By: Maggie Rees
20,000 people, 75 degrees, interviews, meetings, and more meetings. Durban is certainly overwhelming and exciting. It’s so funny how we are right in the middle of all the action and still have no idea what’s actually going on. Times like these you realize how essential press briefings are. Yesterday, November 28, 2011, I attended a press briefing by Climate Action Network International (CAN). Along with CAN, Oxfam, World Wildlife Foundation (WWF) International, and the Union of Concerned Scientists were in attendance. Discussed were the main concerns for this years COP.
Tim Gore, from Oxfam, brought up the fretfulness of food production, particularly in Africa and areas such as Afghanistan. With an increase in extreme weather events flooding poses a severe problem for food production. Cattle are dying, crops are not sustaining, and food cannot be produced. Just two nights ago in Durban, there were fatalities due to excessive flooding.
Along with this, Tasneem Essop from WWF International described her thoughts about what needs to be accomplished in Durban this year. Tasneem is mostly hoping for certainty: certainty in actions, a timeline, finances, etc. With risk of losing the Kyoto Protocol it is essential to have assurance in a next move for climate negotiations. A legally binding agreement with a strong timeline is what it would take. Something with assured finances, like the Green Climate Fund, is necessary. However, it needs to be known where the money is coming from, how much money there is, and what it will be used for. Loopholes need to be eliminated. Countries should not be able to weasel their way out of agreements or emission reductions. If all else fails, an adaptations committee is essential. Before it is too late, countries need proper adaptation strategies.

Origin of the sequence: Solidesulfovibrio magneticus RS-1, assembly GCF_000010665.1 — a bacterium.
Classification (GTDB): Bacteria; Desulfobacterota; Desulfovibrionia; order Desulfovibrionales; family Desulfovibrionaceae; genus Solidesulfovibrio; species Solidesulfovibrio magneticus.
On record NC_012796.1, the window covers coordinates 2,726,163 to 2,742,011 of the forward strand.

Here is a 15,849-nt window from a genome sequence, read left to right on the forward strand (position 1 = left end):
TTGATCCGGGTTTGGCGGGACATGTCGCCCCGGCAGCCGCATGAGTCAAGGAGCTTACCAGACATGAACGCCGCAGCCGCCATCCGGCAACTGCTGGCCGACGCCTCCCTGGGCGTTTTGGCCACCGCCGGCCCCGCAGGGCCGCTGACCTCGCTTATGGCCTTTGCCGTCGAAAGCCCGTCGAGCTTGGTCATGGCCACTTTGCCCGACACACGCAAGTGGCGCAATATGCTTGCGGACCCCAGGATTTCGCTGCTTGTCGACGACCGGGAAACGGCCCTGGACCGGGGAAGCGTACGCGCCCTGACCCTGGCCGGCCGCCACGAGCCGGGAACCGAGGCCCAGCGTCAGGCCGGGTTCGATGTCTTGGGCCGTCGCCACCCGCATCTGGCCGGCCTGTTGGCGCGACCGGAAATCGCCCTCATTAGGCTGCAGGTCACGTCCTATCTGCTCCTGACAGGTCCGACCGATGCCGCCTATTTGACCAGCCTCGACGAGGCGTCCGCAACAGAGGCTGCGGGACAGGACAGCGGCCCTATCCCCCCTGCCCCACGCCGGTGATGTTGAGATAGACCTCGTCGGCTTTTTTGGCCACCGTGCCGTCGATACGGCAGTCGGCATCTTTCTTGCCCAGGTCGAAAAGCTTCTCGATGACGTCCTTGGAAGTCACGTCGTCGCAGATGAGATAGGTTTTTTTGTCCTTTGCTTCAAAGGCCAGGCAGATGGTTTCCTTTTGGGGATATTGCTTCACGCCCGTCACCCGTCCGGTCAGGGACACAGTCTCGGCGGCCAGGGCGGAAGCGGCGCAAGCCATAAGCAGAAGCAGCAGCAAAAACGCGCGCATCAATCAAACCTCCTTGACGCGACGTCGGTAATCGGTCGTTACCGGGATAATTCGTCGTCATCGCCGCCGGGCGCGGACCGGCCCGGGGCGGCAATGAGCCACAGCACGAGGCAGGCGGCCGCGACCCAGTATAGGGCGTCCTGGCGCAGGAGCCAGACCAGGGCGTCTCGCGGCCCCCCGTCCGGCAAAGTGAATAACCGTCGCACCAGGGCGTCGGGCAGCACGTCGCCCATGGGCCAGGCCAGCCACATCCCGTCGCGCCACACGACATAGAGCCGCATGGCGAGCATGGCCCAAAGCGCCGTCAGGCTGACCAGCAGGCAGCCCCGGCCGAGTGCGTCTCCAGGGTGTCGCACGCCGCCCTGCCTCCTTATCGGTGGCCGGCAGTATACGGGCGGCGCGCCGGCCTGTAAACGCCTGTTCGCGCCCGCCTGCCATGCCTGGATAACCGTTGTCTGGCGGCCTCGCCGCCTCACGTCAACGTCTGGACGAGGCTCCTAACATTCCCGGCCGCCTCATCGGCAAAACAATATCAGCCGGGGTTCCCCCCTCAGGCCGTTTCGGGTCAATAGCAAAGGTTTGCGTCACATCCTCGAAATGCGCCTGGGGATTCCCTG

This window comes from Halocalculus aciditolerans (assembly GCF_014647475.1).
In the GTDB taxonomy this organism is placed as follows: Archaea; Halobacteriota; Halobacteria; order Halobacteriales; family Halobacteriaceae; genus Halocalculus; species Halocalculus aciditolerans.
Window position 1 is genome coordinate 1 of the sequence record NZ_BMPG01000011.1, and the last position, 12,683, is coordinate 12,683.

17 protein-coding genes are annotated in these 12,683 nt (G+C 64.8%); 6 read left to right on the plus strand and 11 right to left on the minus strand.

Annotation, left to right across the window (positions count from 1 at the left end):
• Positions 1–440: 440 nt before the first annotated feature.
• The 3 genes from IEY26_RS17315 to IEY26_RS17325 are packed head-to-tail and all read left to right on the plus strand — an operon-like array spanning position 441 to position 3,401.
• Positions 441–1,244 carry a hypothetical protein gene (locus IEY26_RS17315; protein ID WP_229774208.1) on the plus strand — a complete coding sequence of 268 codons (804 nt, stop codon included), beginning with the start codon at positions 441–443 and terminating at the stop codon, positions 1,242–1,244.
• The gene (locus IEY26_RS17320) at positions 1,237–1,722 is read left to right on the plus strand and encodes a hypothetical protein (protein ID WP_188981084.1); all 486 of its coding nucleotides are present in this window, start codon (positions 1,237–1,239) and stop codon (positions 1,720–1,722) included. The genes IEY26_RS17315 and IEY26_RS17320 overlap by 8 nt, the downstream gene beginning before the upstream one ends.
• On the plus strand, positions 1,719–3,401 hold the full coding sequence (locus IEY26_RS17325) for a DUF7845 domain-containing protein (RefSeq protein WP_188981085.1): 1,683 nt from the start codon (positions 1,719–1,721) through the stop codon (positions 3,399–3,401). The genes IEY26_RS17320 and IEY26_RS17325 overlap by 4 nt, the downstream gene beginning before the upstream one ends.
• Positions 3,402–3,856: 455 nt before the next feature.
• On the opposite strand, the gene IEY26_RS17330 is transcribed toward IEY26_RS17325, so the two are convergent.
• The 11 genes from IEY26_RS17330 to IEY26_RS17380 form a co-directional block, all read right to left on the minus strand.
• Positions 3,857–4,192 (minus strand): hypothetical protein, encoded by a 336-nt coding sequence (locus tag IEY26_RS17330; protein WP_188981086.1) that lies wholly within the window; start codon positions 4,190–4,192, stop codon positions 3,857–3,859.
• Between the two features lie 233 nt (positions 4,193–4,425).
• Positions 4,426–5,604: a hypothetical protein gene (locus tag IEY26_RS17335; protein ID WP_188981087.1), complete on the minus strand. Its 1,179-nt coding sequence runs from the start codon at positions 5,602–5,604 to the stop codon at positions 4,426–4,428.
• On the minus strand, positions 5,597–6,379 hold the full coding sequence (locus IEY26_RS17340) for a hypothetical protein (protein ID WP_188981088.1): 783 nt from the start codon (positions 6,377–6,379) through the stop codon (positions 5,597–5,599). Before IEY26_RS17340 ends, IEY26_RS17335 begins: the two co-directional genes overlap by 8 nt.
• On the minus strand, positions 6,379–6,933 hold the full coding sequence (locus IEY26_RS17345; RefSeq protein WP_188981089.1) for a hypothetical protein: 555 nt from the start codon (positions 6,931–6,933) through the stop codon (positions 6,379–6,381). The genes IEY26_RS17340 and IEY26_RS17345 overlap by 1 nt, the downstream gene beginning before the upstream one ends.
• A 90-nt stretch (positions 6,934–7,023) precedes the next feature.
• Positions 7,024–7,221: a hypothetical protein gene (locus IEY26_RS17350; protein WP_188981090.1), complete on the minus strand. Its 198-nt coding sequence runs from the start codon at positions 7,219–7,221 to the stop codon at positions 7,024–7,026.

The Union of Concerned Scientists was in agreement. According to representative Alden Meyer, this is possibly the most unpredictable COP yet. There is so much uncertainty lingering around, it is impossible to give expectations or predictions about what might happen. Kyoto is obviously one of the main volatile aspects. Will there be a new Kyoto? Will it wither away? Is there another approach, such as bottom-up? There are so many questions, and have yet to be answers. The main developed countries are ultimately the deciding factor.
Among all the confusion, unpredictability, and franticness, it seems that I am not the only person that is uncertain about what is going on. But it was only the first day…there is still much learning to do, on all accounts.